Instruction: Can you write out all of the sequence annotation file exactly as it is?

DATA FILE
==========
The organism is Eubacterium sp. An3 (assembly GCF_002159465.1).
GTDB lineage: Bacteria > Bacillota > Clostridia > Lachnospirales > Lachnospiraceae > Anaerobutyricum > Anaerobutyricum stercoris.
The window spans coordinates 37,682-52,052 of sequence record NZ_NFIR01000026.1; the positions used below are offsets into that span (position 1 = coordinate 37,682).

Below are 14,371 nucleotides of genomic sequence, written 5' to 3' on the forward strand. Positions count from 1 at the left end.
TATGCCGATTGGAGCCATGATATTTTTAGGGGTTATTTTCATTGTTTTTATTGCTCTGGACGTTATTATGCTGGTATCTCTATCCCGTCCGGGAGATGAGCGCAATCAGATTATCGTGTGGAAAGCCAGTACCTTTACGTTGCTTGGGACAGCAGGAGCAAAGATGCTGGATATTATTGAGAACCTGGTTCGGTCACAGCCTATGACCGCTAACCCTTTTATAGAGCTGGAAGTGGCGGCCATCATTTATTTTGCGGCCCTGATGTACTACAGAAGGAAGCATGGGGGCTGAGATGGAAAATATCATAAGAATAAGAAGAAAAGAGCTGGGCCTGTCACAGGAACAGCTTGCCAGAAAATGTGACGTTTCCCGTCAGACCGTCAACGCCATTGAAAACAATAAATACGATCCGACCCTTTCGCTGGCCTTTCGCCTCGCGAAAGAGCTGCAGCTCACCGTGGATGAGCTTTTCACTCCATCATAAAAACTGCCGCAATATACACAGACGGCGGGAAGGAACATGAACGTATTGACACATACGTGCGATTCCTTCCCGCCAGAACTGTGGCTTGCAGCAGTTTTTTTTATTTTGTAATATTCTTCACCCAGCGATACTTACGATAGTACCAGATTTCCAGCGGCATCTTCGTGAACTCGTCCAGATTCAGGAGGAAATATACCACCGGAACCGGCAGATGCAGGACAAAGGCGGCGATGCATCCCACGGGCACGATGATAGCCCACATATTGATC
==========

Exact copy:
The organism is Eubacterium sp. An3 (assembly GCF_002159465.1).
GTDB lineage: Bacteria > Bacillota > Clostridia > Lachnospirales > Lachnospiraceae > Anaerobutyricum > Anaerobutyricum stercoris.
The window spans coordinates 37,682-52,052 of sequence record NZ_NFIR01000026.1; the positions used below are offsets into that span (position 1 = coordinate 37,682).

Below are 14,371 nucleotides of genomic sequence, written 5' to 3' on the forward strand. Positions count from 1 at the left end.
TATGCCGATTGGAGCCATGATATTTTTAGGGGTTATTTTCATTGTTTTTATTGCTCTGGACGTTATTATGCTGGTATCTCTATCCCGTCCGGGAGATGAGCGCAATCAGATTATCGTGTGGAAAGCCAGTACCTTTACGTTGCTTGGGACAGCAGGAGCAAAGATGCTGGATATTATTGAGAACCTGGTTCGGTCACAGCCTATGACCGCTAACCCTTTTATAGAGCTGGAAGTGGCGGCCATCATTTATTTTGCGGCCCTGATGTACTACAGAAGGAAGCATGGGGGCTGAGATGGAAAATATCATAAGAATAAGAAGAAAAGAGCTGGGCCTGTCACAGGAACAGCTTGCCAGAAAATGTGACGTTTCCCGTCAGACCGTCAACGCCATTGAAAACAATAAATACGATCCGACCCTTTCGCTGGCCTTTCGCCTCGCGAAAGAGCTGCAGCTCACCGTGGATGAGCTTTTCACTCCATCATAAAAACTGCCGCAATATACACAGACGGCGGGAAGGAACATGAACGTATTGACACATACGTGCGATTCCTTCCCGCCAGAACTGTGGCTTGCAGCAGTTTTTTTTATTTTGTAATATTCTTCACCCAGCGATACTTACGATAGTACCAGATTTCCAGCGGCATCTTCGTGAACTCGTCCAGATTCAGGAGGAAATATACCACCGGAACCGGCAGATGCAGGACAAAGGCGGCGATGCATCCCACGGGCACGATGATAGCCCACATATTGATC